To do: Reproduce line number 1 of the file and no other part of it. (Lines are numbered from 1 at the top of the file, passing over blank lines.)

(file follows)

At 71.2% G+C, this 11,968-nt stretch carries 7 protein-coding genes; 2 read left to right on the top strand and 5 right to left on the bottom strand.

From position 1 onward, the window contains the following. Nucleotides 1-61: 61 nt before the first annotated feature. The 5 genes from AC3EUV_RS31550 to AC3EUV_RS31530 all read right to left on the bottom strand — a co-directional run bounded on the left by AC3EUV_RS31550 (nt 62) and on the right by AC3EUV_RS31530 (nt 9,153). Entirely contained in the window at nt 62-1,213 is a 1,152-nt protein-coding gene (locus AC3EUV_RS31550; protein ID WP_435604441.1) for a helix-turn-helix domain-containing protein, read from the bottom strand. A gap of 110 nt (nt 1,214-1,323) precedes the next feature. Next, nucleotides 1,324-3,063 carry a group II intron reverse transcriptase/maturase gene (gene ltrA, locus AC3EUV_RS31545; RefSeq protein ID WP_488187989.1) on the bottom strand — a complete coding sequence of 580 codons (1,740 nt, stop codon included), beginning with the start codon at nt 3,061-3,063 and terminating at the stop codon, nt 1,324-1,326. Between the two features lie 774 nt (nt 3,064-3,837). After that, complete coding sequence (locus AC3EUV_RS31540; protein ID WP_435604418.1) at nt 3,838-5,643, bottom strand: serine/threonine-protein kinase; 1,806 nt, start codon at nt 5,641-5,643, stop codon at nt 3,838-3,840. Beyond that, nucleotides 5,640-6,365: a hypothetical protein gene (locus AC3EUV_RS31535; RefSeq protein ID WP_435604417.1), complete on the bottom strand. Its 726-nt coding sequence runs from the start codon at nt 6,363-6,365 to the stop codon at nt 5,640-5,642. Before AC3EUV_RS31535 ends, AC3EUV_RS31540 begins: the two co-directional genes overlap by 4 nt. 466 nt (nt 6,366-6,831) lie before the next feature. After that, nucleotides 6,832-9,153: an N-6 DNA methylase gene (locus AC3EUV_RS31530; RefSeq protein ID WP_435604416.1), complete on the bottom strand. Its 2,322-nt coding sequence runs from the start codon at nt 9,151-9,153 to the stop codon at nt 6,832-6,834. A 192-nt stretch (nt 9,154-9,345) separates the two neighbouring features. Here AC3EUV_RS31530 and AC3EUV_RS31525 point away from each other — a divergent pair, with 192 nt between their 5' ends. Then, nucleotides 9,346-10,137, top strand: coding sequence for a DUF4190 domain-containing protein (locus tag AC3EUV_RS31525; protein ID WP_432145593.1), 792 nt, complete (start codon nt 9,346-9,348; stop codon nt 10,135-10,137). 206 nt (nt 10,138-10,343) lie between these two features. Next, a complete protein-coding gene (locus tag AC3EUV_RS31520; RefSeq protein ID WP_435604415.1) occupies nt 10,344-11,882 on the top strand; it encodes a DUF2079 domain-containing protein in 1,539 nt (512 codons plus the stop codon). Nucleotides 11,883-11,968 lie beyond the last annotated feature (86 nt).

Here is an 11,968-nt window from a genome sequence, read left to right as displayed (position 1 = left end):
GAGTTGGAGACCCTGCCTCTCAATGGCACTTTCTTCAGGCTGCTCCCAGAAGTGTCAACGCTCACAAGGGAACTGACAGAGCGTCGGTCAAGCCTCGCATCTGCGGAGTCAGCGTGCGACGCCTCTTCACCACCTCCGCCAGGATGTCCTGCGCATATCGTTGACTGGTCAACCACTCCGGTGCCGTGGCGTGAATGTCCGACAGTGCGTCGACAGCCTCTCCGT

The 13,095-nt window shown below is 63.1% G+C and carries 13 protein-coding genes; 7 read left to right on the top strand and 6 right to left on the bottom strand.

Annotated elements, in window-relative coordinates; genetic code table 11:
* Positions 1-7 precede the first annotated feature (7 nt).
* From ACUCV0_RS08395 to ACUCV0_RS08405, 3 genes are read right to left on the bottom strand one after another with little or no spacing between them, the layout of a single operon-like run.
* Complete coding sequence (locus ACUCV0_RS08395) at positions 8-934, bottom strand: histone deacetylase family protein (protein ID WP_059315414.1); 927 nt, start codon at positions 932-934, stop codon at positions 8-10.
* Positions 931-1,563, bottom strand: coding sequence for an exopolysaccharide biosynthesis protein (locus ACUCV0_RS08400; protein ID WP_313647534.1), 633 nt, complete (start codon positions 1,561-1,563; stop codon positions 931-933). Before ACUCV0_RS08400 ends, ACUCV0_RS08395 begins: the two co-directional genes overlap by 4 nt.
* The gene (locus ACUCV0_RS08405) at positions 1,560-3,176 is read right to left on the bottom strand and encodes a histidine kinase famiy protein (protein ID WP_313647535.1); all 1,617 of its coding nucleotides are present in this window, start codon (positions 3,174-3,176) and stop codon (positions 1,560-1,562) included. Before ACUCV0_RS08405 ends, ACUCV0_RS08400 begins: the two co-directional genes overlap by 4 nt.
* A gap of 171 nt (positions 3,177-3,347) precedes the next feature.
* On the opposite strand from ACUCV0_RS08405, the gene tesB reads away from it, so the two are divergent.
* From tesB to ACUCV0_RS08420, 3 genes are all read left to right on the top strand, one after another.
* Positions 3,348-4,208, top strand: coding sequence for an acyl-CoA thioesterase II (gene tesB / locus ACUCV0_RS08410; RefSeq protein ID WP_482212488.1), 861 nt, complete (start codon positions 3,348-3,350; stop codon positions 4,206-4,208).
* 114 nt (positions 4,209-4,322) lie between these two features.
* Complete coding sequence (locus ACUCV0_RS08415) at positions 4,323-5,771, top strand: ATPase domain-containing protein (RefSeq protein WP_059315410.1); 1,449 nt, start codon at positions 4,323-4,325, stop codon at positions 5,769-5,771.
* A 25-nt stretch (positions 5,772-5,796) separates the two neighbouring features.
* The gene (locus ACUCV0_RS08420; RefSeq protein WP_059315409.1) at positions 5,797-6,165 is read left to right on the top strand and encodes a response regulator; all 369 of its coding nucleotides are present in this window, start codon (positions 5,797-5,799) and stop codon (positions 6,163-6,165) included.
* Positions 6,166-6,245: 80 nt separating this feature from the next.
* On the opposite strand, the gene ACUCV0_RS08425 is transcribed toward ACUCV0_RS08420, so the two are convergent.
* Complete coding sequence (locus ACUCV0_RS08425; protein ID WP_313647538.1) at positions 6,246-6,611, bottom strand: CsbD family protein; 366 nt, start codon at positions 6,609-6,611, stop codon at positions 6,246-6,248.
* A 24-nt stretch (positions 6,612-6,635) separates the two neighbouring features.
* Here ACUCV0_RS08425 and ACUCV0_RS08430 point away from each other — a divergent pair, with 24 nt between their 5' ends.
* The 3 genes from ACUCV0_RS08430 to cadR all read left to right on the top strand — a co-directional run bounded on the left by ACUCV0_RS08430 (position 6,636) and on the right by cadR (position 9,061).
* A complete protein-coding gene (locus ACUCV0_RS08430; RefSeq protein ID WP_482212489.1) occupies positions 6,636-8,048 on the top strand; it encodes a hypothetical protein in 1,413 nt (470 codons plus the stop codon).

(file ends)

At 71.2% G+C, this 11,968-nt stretch carries 7 protein-coding genes; 2 read left to right on the top strand and 5 right to left on the bottom strand.